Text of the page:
How to manage anxiety
If we feel anxious, we can use our body, thoughts, behaviours and emotions to reduce our symptoms as described below:
1. Our body
When we are anxious our body is observing itself closely to check we are safe; and we can use this to our advantage.
- If we slow our breathing or relax some key muscles, our body begins to assume that the need to be on high-alert has passed. Learning some soothing breathing and muscle-relaxation techniques can be great tools in themselves. We can use them to calm ourselves down so that we can work on the other techniques described here with a clearer head.
- It can help to have moments of quiet scheduled into every day to practice bringing in our calming (parasympathetic) nervous system. Things like meditation, yoga and even a silent moment with a herbal tea can fill the bill!
- Regular exercise can increase feel-good chemicals that help us manage stress. With conditions like PoTS exercise is extremely helpful but it is essential to seek guidance about the best types of exercise to avoid post-exercise fatigue and flares.
- When we are anxious we can start to notice our body more. This is called hypervilalence. We can then mistakenly assume normal body changes are dangerous to us, leading to panic. It can also be a problem if we try to ignore these sensations, because we can stop noticing genuine signs we need to slow down and look after-ourselves. Meditation (see below) can help us get better at tuning into our body more helpfully.
2. Our thoughts
- Unhelpful thoughts: When the caveman got home he/she quickly felt safe and relaxed. He didn’t have a highly developed brain capable of worrying for long about what may happen tomorrow or to criticise missed opportunities or mistakes in his day.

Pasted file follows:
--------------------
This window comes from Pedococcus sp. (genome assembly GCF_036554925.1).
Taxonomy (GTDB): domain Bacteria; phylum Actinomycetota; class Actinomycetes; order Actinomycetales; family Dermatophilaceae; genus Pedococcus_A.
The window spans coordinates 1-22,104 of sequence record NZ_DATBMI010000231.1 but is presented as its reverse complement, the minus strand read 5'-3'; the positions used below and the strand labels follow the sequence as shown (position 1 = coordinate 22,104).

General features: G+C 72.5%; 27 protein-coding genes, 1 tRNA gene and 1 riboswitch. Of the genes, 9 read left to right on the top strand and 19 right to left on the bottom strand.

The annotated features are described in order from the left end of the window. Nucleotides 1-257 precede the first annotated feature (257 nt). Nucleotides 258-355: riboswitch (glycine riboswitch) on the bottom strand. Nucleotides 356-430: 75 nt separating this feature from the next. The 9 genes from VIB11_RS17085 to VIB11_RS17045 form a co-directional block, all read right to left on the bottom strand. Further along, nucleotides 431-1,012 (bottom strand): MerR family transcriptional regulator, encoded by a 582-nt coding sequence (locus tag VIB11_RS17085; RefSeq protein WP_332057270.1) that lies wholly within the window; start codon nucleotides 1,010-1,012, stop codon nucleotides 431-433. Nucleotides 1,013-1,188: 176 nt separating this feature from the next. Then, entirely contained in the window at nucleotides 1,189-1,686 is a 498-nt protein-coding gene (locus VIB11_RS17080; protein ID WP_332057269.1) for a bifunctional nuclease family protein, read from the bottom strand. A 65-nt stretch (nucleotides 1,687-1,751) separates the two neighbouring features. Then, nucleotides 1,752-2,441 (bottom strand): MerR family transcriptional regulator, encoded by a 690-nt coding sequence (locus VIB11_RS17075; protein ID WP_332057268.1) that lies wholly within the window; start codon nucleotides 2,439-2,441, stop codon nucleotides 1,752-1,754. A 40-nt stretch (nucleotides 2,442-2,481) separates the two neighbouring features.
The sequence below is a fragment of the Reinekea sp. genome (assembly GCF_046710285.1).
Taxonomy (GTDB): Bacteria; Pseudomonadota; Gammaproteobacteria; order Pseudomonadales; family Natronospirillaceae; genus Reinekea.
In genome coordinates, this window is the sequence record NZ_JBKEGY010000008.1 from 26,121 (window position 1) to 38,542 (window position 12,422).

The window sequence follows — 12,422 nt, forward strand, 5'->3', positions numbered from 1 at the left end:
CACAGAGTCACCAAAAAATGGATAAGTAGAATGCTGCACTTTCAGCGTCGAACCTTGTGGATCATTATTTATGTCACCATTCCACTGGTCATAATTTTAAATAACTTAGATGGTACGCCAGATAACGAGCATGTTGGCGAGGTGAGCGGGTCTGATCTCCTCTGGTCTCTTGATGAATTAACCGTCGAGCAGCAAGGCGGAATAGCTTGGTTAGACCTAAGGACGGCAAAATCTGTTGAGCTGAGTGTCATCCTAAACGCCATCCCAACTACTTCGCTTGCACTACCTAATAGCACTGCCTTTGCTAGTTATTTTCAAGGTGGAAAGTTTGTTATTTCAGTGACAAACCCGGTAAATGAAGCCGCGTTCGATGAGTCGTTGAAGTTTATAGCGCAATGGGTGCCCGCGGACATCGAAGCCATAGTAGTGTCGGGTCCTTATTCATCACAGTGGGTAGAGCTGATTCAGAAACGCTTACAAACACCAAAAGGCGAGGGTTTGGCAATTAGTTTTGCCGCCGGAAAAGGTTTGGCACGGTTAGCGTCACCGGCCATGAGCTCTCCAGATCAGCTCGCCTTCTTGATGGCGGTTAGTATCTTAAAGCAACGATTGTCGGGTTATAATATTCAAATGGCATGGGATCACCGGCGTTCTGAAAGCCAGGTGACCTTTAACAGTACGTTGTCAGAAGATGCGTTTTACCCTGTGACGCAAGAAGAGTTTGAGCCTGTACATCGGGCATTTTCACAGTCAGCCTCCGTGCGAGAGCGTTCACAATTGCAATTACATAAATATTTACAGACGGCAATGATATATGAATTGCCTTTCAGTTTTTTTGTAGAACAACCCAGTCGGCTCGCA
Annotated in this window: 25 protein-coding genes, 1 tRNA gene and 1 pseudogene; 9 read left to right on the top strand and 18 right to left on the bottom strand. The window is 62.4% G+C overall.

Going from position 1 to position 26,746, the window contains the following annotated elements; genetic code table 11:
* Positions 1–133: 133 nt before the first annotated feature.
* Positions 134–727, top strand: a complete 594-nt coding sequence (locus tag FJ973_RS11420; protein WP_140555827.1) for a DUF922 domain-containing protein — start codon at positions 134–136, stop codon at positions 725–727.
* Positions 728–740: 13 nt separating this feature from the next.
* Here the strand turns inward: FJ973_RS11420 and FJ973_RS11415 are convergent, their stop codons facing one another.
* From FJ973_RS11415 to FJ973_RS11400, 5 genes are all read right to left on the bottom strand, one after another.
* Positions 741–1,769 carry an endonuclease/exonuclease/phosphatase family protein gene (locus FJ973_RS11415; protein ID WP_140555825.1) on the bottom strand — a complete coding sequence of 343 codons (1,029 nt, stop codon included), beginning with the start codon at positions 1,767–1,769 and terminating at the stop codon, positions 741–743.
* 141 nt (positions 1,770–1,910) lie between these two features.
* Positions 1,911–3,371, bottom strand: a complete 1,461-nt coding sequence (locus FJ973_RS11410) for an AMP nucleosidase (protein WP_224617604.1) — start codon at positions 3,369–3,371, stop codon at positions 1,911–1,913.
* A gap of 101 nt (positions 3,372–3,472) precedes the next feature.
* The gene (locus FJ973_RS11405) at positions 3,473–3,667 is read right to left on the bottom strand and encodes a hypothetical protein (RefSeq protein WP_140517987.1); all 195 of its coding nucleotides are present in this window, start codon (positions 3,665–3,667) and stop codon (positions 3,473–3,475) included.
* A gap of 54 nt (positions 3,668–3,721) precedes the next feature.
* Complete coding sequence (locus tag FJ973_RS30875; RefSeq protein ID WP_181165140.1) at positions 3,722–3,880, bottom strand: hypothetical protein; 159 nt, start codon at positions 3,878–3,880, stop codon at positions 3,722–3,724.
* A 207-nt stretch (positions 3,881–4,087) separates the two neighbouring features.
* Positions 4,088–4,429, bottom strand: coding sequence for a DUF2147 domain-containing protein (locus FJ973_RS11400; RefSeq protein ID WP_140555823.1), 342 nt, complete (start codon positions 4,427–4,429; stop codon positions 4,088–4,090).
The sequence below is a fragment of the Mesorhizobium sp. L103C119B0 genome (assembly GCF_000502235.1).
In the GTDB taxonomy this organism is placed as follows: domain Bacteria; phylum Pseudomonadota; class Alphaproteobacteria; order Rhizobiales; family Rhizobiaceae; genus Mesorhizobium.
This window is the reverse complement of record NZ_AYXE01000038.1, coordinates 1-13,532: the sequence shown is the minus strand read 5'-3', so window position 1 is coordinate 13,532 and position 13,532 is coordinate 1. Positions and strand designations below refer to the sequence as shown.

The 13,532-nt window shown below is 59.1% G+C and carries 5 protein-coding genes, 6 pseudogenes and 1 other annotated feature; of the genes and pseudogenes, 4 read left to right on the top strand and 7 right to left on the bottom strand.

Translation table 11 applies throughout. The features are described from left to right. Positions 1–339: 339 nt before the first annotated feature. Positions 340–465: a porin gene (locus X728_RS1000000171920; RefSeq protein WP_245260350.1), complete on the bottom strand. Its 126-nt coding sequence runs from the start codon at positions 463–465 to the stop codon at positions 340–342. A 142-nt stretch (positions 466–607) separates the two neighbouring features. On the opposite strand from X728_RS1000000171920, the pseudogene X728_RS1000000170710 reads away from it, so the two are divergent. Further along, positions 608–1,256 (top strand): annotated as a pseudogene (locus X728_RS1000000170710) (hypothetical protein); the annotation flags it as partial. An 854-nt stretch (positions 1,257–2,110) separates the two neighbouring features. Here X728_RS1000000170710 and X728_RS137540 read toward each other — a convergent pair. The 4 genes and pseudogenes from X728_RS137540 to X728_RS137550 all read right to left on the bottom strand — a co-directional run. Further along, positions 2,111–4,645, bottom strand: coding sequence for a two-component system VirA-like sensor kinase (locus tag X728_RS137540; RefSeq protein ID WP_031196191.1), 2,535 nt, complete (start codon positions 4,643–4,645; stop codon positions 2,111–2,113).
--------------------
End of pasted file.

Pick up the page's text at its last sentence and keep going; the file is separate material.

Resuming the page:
- Our highly developed modern brains can easily get into overdrive and generate imaginary and unhelpful thoughts. Once we notice these unhelpful patterns we can begin to change them. We can challenge our unhelpful thoughts and develop more useful using techniques like Cognitive Behavioral Therapy (CBT).
We can get better at reducing the time we spend on worry.
- Try to identify problems, prioritise, and solve them one at a time.
- Break down what is needed step by step, and seek help here you can. Just putting a list on paper can help us feel less overwhelmed and stop thoughts going round and round.
- Once we have a plan, it can help us lower our anxiety the rest of the time.
- If there is nothing we can do, we can learn it doesn’t help to dwell and let worries go. This gets easier with practise.
- Meditation helps us build the mental muscle to refocus on something else.
- Having a handy list of things to do or think about, that we find interesting or make us feel happy can help us distract more quickly and successfully.
- Letting go of things in the future and past, and realising we can handle the present moment are all skills which help us manage anxiety, and are the key skills developed in mindfulness meditation. Mindfulness is paying close attention to experiences in the present moment with acceptance. There are lots of ways to so this but common ways are focusing on our breath, and guided body scanning meditation. Guided body-scanning improves our ability to notice pain or sensations without being distressed or needing to change them, building the belief we can cope. Mindfulness meditation has been shown to reduce heart-rate and regulate blood pressure. That is a lot of evidence why it is worth giving it a go!
Lots of useful resources for all these approaches can be found online (see below). If you struggle to get started you can seek the support of a professional to help you as changing these habits and forming new ones can be hard work on your own.
3. Our behaviours
Obviously what we do and where we go can affect our anxiety.